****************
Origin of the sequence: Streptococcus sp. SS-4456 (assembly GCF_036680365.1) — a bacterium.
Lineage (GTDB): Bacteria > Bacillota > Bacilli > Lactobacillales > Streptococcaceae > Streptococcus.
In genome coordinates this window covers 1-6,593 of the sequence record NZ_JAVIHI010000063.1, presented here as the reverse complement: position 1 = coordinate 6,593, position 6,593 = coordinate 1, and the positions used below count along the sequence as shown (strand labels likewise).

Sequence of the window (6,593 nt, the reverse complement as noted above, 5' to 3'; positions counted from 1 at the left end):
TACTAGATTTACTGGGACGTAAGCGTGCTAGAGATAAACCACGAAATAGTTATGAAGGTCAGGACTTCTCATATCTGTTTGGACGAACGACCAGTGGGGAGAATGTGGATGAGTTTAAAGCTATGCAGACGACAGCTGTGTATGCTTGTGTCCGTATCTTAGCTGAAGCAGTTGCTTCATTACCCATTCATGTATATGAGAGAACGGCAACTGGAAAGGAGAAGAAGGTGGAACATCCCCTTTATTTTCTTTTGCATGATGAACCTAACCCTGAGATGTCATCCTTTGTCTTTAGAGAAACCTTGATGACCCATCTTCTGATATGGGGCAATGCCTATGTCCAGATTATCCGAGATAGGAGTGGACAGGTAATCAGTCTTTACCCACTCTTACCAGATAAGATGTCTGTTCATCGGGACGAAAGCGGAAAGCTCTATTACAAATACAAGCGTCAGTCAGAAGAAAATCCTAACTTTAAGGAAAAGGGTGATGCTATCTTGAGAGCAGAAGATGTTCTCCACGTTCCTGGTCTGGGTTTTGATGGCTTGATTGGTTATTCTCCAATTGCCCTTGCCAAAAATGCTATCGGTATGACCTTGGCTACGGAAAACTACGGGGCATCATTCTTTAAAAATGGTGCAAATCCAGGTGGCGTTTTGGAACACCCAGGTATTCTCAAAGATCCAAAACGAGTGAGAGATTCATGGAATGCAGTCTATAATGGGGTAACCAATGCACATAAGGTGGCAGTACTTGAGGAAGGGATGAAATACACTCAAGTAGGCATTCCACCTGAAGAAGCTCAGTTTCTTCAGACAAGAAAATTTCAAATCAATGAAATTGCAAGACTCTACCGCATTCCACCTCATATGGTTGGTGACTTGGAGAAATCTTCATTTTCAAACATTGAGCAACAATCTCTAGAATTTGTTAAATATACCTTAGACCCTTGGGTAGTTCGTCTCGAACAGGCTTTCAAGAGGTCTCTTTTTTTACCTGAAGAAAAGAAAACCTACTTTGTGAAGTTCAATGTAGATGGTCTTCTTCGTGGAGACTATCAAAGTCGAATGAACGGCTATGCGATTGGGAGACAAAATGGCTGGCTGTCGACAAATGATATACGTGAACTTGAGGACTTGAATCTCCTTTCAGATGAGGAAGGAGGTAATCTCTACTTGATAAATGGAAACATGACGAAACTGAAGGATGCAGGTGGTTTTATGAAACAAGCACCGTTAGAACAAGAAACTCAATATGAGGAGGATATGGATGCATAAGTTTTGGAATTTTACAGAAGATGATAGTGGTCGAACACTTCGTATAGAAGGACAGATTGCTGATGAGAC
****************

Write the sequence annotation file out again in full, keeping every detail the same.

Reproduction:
Origin of the sequence: Streptococcus sp. SS-4456 (assembly GCF_036680365.1) — a bacterium.
Lineage (GTDB): Bacteria > Bacillota > Bacilli > Lactobacillales > Streptococcaceae > Streptococcus.
In genome coordinates this window covers 1-6,593 of the sequence record NZ_JAVIHI010000063.1, presented here as the reverse complement: position 1 = coordinate 6,593, position 6,593 = coordinate 1, and the positions used below count along the sequence as shown (strand labels likewise).

Sequence of the window (6,593 nt, the reverse complement as noted above, 5' to 3'; positions counted from 1 at the left end):
TACTAGATTTACTGGGACGTAAGCGTGCTAGAGATAAACCACGAAATAGTTATGAAGGTCAGGACTTCTCATATCTGTTTGGACGAACGACCAGTGGGGAGAATGTGGATGAGTTTAAAGCTATGCAGACGACAGCTGTGTATGCTTGTGTCCGTATCTTAGCTGAAGCAGTTGCTTCATTACCCATTCATGTATATGAGAGAACGGCAACTGGAAAGGAGAAGAAGGTGGAACATCCCCTTTATTTTCTTTTGCATGATGAACCTAACCCTGAGATGTCATCCTTTGTCTTTAGAGAAACCTTGATGACCCATCTTCTGATATGGGGCAATGCCTATGTCCAGATTATCCGAGATAGGAGTGGACAGGTAATCAGTCTTTACCCACTCTTACCAGATAAGATGTCTGTTCATCGGGACGAAAGCGGAAAGCTCTATTACAAATACAAGCGTCAGTCAGAAGAAAATCCTAACTTTAAGGAAAAGGGTGATGCTATCTTGAGAGCAGAAGATGTTCTCCACGTTCCTGGTCTGGGTTTTGATGGCTTGATTGGTTATTCTCCAATTGCCCTTGCCAAAAATGCTATCGGTATGACCTTGGCTACGGAAAACTACGGGGCATCATTCTTTAAAAATGGTGCAAATCCAGGTGGCGTTTTGGAACACCCAGGTATTCTCAAAGATCCAAAACGAGTGAGAGATTCATGGAATGCAGTCTATAATGGGGTAACCAATGCACATAAGGTGGCAGTACTTGAGGAAGGGATGAAATACACTCAAGTAGGCATTCCACCTGAAGAAGCTCAGTTTCTTCAGACAAGAAAATTTCAAATCAATGAAATTGCAAGACTCTACCGCATTCCACCTCATATGGTTGGTGACTTGGAGAAATCTTCATTTTCAAACATTGAGCAACAATCTCTAGAATTTGTTAAATATACCTTAGACCCTTGGGTAGTTCGTCTCGAACAGGCTTTCAAGAGGTCTCTTTTTTTACCTGAAGAAAAGAAAACCTACTTTGTGAAGTTCAATGTAGATGGTCTTCTTCGTGGAGACTATCAAAGTCGAATGAACGGCTATGCGATTGGGAGACAAAATGGCTGGCTGTCGACAAATGATATACGTGAACTTGAGGACTTGAATCTCCTTTCAGATGAGGAAGGAGGTAATCTCTACTTGATAAATGGAAACATGACGAAACTGAAGGATGCAGGTGGTTTTATGAAACAAGCACCGTTAGAACAAGAAACTCAATATGAGGAGGATATGGATGCATAAGTTTTGGAATTTTACAGAAGATGATAGTGGTCGAACACTTCGTATAGAAGGACAGATTGCTGATGAGAC